Archive for February, 2014
An excellent example of using past misconduct cases to teach students how to behave ethically when performing science.
In a new paper published in the Journal of College Science Teaching, three professors at Clayton State University in Morrow, Georgia, discuss why retractions are good case studies for teaching ethics and examining the scientific process in class. Stephen Burnett, Richard H. Singiser, and Caroline Clower write:
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To me, I think of two types of loyalty. The loyalty built between two individuals and the loyalty to certain ideologies. I was always taught loyalty was admirable, but these days I’m not so sure.
A true scientist or philosopher is never loyal to an idea or theory. They remain open-minded, for they never know when what they currently believed will be proven wrong. It is far easier to prove something wrong, than to prove something right and so, regardless of what we believe may describe the world today, we know some evidence may come to light that shows an idea to have been naive or ridiculously incorrect. If science is to be done faithfully, a scientist needs to retain their objectivity to both their data and their theories. The only loyalty to be had is that of ones commitment to performing an unbiased examination of the world around us.
Unlike science, religion is an arena in which there is loyalty to an ideology. Being loyal to a set of religious ideals is not a bad thing in itself, but what if that loyalty was at the cost of accepting evidence of the world around you? I was raised as a Christian and I see nothing wrong with the religious teachings of moral values. I do, however, recognize that there is much information in the Bible that is not suitable for our time (like, if you work on the Sabbath you must be put to death) nor to be taken as read (such as the world being created in 6 days). If you talk to many religious people they are not ignorant of evidence regarding the physical universe, such as the age of the Earth, nor do they take the Bible word for word. However, there are a number who do take the word of the Bible literally. Loyalty towards an ideology to this degree can be dangerous.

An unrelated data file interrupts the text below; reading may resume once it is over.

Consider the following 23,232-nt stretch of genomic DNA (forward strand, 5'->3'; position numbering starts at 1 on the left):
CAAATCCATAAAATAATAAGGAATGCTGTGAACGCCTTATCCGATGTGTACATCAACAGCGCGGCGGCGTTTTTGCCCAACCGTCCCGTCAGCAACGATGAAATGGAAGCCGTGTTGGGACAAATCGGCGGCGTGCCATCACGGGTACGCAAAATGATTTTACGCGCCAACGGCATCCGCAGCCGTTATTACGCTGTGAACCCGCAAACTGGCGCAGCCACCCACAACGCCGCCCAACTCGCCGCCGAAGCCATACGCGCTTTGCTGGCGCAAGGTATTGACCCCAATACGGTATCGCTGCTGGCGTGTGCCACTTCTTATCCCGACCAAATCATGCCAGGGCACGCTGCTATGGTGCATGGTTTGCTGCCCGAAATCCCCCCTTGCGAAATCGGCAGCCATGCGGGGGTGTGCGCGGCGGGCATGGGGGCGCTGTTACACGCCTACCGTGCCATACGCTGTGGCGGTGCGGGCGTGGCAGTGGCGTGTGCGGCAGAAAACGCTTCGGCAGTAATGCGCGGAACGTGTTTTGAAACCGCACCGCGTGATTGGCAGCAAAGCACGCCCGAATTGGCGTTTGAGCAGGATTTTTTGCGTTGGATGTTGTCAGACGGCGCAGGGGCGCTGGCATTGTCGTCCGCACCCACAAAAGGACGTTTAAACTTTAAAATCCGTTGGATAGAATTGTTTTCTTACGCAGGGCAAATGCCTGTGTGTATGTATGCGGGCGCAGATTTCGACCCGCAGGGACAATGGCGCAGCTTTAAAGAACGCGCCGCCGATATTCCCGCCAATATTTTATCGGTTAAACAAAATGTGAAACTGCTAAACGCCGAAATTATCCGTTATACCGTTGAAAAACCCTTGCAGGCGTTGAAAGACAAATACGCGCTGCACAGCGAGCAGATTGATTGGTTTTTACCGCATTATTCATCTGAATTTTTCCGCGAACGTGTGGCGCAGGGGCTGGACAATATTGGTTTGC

The insidiousness of loyalty to an ideology was no more strongly demonstrated than in the recent Nye vs. Ham debate. If you didn’t catch it, this was a debate between Bill Nye and Ken Ham for Evolution vs. Creationism. The basic crux of this debate was whether Ken Ham’s creation model was correct. In his introduction to the debate Ken Ham pushed the idea that creation was the only possibility and said we should evaluate this question: “Is creation a viable model of origins in today’s modern scientific era?” He believes that the Earth is 6000 years old and will not accept any scientific evidence to the contrary. He believes, word-for-word, the history of our world as it is detailed in the Bible. He is loyal to his religion.
Loyalty and belief on their own are not an issue. People should be free to believe what they like. Even if we think they are wrong.
However, the real problem with this debate, the reason I say the loyalty expressed by Ken Ham was insidious is that in being so loyal to his religion he tried to diminish the value of science by insisting that secularists had hijacked the words “science” and “evolution”. He implied that science was it’s own religion. He said that by teaching evolution in schools we were indoctrinating our children in the religion of naturalism*. Ken Ham believes that by teaching evolution we (the secularist scientists?) are imposing our own ideologies and beliefs on our children; this belief in evolution that he makes tantamount to religious belief in a spiritual entity. Yes, there is belief in science, belief that we can deduce information about how the world works from a body of data. That is a far cry from the blind beliefs Ken Ham is trying to accuse scientists of. Ham is trying to push the idea that science is a religion itself so that he can justify superseding the teaching of evolution with that of creationism. His argument is that it is not right to allow one set of beliefs to be taught in our schools, but not the other. Let’s examine this closely.